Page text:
Guest Post

How I Found The Courage To Break It Off & Take A Chance On Myself

April 13, 2016
How I Found The Courage To Break It Off And Take A Chance On Myself
I woke on the morning of the devastating earthquake in Japan in March of 2011.

The reason this stands out in my mind is because I awoke and, by that night I’d made up my mind – I had realized it was necessary to shake things up in my life in a majorly important way. I wasn’t taking the life-changing step lightly or making that decision lightly at all.

This was a big deal to me, who had moved in with her first serious boyfriend, less than three months prior. The fact that I was ready to leave, not to try and work on the relationship, this was significant. I wasn’t making my mind up to pack it in, on just some sort of spur-of-the-moment whim.

I hated doing what I was about to do.

Although I loved him, I wasn’t sure I liked him most of the time. How did I get here? Just what did I think I was doing? This was my own fault, not his. I had allowed myself to end up in the wrong place, rather than just admit it was the wrong thing to begin with.

It’s hard when you don’t know how to stop the momentum of a certain situation. Rather than speak up and end it, when you know something’s not right, you (that is to say “I”) let it go far longer than it should have gone.

Now here I was, in a strange city, hours from the home I had always known. I had to get out before things progressed any further. Finally, I had the courage to admit it. I don’t know, still to this day, where I found the nerve. It certainly wasn’t like me, timid as I could often be, to do what I did.

I ended a nearly two-year long relationship and I came back home. I was back where I’d started from. I had failed. I was terrified. What next?

But yet I was elated too. I could live on my own, for the first time in my life. I could figure out who I was and what I truly wanted, for the first time. Would this include travel as self-discovery? Who could say at that juncture?

The tears and the adrenaline came and went, rotating shifts, as the following hours and days commenced. I didn’t handle all of it as well as I could have. I regretted that, but I was optimistic for my future.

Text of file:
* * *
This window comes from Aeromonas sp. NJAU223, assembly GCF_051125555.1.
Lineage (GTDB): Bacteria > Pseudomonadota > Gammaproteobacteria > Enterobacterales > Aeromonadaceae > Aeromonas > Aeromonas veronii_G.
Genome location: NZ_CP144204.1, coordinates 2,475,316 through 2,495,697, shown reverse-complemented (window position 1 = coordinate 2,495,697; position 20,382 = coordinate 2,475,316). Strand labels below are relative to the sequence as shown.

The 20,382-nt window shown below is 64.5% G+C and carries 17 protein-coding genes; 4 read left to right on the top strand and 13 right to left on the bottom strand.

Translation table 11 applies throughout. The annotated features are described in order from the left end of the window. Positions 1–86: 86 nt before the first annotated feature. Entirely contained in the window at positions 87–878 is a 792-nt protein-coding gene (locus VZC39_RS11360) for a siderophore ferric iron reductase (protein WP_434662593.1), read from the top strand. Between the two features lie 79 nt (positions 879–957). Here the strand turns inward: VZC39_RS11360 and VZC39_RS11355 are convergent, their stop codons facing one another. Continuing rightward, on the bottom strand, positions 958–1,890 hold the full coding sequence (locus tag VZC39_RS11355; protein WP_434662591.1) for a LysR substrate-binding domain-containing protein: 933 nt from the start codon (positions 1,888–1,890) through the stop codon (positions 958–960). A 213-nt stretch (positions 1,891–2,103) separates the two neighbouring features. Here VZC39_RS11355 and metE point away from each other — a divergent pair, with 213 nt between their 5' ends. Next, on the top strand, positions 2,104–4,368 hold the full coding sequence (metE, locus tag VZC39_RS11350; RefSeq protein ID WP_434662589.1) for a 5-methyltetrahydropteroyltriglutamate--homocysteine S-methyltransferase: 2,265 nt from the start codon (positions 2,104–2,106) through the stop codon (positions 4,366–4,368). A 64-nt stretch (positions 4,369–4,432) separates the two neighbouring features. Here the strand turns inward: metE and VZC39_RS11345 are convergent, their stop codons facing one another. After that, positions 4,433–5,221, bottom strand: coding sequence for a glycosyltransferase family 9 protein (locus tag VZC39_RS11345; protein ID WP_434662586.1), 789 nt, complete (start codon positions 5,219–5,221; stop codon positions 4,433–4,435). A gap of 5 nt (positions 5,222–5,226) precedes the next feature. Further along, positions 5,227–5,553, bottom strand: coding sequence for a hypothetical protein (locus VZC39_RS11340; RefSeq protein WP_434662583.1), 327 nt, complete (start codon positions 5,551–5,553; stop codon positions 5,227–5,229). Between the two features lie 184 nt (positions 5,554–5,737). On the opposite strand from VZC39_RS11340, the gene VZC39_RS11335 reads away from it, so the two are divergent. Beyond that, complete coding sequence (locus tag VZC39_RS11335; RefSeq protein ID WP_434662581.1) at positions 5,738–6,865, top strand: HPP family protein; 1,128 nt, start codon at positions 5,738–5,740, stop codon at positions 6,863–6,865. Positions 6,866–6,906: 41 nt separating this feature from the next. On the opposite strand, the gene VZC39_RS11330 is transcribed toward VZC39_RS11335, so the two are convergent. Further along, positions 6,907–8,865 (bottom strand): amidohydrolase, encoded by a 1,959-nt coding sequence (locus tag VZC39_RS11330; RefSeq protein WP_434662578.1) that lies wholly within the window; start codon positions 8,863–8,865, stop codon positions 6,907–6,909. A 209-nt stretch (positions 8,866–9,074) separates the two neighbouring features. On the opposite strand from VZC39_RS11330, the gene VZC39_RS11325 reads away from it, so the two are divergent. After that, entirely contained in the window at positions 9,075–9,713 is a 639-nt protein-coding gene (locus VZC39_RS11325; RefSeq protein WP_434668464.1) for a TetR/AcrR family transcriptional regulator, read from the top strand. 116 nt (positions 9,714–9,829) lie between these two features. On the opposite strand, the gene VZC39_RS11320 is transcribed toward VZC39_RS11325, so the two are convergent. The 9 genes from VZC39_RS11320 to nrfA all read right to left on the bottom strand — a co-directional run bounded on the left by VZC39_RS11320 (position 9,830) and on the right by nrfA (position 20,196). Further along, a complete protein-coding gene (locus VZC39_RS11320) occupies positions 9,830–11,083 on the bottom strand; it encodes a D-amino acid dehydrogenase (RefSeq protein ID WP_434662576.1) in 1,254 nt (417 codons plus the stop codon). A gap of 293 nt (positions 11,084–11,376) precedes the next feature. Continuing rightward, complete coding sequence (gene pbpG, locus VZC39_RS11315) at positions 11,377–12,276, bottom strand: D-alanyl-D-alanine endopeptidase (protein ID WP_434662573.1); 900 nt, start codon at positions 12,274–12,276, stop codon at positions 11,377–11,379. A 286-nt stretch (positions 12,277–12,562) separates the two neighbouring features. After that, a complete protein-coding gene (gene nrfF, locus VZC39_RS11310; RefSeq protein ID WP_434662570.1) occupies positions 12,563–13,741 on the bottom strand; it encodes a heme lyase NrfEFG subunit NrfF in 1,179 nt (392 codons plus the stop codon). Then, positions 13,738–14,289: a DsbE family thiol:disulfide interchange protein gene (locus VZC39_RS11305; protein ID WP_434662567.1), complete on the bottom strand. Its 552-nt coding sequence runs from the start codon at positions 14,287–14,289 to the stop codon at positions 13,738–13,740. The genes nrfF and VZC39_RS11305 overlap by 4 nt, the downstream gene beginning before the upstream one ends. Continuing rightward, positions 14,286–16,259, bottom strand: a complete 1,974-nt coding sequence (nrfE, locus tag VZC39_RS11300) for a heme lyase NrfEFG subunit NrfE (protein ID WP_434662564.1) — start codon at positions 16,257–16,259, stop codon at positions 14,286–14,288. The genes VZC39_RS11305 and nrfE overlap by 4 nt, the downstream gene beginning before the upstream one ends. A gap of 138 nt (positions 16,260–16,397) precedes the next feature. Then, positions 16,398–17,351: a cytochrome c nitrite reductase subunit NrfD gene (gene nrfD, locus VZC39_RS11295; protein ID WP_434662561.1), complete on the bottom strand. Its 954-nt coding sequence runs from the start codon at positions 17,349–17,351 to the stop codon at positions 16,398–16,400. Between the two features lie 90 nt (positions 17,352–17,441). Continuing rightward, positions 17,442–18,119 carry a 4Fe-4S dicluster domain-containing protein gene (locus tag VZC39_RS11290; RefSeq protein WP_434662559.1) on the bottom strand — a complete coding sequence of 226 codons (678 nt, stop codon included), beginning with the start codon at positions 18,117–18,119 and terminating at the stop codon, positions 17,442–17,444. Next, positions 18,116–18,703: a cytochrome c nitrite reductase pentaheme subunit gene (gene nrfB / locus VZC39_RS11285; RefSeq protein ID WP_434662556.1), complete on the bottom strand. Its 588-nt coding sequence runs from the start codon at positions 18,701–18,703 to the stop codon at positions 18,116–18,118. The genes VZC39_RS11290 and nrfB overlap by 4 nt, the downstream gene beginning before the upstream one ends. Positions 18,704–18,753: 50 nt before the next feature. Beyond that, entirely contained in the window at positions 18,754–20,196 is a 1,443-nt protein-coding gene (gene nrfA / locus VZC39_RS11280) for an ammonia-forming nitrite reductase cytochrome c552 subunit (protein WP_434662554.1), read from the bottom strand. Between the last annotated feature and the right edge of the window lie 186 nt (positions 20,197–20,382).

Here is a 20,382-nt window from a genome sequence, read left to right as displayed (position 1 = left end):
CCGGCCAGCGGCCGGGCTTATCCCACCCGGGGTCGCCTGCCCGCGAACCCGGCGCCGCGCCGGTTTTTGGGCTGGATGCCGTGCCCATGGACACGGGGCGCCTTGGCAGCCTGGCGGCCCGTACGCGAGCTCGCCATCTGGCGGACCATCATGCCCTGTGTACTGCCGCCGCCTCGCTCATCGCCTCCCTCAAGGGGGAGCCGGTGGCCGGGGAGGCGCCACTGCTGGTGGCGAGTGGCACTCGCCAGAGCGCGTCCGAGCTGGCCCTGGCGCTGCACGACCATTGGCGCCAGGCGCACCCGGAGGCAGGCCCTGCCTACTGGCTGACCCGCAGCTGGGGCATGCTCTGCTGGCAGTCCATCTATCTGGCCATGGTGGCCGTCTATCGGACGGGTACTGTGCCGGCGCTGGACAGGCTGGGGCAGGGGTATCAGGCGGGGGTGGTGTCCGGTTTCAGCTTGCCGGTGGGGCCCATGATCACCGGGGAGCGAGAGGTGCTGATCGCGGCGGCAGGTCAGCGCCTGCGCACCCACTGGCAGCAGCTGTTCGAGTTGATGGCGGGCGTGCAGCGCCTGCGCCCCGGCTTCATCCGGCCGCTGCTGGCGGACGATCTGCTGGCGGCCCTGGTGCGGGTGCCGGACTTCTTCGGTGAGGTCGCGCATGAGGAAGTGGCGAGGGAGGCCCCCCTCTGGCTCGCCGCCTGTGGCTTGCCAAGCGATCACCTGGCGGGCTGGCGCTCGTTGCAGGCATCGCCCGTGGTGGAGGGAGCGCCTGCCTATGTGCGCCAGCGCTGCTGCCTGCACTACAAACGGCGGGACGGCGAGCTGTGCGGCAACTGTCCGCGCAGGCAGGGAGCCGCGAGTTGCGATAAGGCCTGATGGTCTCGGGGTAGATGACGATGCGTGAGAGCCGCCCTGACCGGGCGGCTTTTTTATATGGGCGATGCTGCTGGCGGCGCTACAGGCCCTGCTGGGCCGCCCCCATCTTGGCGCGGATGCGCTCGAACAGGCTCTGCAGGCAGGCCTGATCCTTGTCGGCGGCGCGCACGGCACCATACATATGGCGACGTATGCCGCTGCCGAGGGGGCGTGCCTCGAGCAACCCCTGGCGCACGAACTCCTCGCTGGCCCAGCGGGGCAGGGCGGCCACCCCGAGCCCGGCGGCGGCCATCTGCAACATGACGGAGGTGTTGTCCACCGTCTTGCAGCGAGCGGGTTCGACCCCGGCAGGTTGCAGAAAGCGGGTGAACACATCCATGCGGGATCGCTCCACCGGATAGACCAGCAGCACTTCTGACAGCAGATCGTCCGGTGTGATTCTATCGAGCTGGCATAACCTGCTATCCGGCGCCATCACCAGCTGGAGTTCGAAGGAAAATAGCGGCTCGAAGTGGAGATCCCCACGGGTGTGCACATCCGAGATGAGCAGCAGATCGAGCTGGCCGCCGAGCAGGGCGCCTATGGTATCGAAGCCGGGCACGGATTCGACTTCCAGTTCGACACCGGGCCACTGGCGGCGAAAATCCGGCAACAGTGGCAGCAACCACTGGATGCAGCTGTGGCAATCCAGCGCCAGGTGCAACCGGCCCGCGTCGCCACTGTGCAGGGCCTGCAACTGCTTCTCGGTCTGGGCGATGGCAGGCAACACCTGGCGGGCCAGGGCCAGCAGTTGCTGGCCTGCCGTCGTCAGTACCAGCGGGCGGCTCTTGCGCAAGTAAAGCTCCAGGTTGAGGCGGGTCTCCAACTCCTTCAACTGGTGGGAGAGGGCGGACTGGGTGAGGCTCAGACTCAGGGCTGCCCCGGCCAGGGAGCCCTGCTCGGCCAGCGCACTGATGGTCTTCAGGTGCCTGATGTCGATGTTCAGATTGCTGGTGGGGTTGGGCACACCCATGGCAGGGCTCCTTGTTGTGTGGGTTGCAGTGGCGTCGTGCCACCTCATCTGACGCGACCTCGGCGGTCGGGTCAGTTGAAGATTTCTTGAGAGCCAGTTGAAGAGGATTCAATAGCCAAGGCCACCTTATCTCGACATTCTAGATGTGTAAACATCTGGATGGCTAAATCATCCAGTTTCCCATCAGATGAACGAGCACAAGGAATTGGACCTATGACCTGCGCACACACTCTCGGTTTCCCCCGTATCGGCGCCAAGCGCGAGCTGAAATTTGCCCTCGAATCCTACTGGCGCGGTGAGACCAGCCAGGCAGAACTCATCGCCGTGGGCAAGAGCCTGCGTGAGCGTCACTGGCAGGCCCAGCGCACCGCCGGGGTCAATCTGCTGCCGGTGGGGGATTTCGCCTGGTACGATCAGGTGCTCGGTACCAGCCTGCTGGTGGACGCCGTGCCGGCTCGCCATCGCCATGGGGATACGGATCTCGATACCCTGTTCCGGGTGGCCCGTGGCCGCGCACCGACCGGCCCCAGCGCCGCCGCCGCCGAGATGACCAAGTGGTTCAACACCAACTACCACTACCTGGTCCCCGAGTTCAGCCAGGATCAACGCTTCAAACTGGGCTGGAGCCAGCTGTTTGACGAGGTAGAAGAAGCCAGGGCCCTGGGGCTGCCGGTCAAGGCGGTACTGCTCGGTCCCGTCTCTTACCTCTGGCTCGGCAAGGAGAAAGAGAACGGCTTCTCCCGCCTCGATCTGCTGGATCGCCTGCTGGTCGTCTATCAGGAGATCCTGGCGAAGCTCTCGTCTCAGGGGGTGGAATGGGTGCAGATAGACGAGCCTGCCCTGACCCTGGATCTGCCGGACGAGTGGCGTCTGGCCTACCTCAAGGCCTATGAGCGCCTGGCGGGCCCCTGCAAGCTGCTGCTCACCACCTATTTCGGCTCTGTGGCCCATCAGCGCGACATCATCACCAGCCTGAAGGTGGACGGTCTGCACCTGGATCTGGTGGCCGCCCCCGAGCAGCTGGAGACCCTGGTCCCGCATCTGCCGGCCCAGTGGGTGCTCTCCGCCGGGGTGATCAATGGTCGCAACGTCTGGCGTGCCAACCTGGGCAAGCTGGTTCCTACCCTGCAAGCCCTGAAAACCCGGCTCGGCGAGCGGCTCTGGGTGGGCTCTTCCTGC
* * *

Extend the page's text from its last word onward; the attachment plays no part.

I saw, in my mind’s eye, what that future might look like. I was single and the possibilities were endless. With mega amounts of support from friends and family, I stepped forward, into a summer full of fun and new experiences. This would end with a surprise snap decision of a different kind.

One of my oldest friends had been home for the summer, from her education abroad, and we were having a blast catching up. Years earlier, many a teenage phone conversation between, we had included long talks over our future plans, our dream to one day visit Africa and Ireland.

To this day, neither of us has made it to the former, but the latter was where my friend had ventured off to, after being accepted to medical school in the land of green and Shamrocks.

She was the adventurous, free-spirited sort I’d always wished I could be. She was the one whom I’d long since admired for all those things. Now she was heading back to Ireland a few weeks ahead of schedule, with a friend from her early college days, to tour around for a few weeks before classes started up again.

At the beginning of one of our final phone calls she just happened to mention this and by the end of the call I’d jumped at the idea of joining them on the trip.

I had two weeks to get everything together, to be ready to join them on this once-in-a-lifetime journey, but I wasn’t going to let this opportunity pass me by. There was nothing holding me back.

We love many different things in our lives: people, places, things. Sometimes we get so wrapped up in loving another person, and before we know it we’ve lost the familiar thread of what it means to love ourselves.

I needed to see the place I’d loved, for so long, even as I could not explain why I loved it so much. Ireland, for me, was where I would find myself again – I knew it. I would soon fall in love with the friendly, warm, open people and the wild, vast, incredible landscapes, cities, and scenery of that island.

Upon my return, I would be better able to love, not only myself but another person, for better or for worse, all the more unafraid to open up my heart once more.

Love and travel, for me, go hand in hand in all this. And so I firmly believe things happen for a reason and we are in charge of our destinies, all at the same time if we have the courage to use it to our advantage.

Written by: Kerry Kijewski, author of Her Headache and The Insightful Wanderer


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  • Reply Lisha May 11, 2016 at 5:05 pm

    This is a really inspirational post and you’ve written it really beautifully. Your blog is a huge inspiration to me, keep writing! Xx

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